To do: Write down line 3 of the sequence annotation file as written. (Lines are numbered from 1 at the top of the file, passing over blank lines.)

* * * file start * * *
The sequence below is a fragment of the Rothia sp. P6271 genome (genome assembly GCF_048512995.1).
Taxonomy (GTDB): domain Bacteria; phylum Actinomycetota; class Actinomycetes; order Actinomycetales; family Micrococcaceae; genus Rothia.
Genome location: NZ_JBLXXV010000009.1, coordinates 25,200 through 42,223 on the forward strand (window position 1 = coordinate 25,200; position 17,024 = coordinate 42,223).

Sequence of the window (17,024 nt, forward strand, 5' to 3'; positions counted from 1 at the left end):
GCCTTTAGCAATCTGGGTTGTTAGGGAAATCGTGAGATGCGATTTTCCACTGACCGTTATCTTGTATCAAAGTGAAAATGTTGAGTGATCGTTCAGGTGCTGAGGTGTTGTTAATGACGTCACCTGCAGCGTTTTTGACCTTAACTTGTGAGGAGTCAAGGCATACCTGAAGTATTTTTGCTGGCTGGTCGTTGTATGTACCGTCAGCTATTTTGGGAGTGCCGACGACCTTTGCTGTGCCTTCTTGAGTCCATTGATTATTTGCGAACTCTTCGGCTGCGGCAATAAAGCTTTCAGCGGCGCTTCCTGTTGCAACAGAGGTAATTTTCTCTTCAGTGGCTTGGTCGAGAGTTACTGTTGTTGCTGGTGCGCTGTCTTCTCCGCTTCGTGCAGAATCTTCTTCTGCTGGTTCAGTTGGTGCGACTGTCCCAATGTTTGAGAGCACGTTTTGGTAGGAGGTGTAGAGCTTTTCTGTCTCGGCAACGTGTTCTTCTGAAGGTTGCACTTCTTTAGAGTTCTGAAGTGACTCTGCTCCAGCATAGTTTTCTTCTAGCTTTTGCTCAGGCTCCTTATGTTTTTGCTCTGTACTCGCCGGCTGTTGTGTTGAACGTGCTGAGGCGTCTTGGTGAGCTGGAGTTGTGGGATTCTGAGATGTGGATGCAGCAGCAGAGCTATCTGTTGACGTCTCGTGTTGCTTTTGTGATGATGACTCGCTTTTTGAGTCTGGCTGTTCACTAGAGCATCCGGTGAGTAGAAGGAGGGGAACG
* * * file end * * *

Genome location: NZ_JBLXXV010000009.1, coordinates 25,200 through 42,223 on the forward strand (window position 1 = coordinate 25,200; position 17,024 = coordinate 42,223).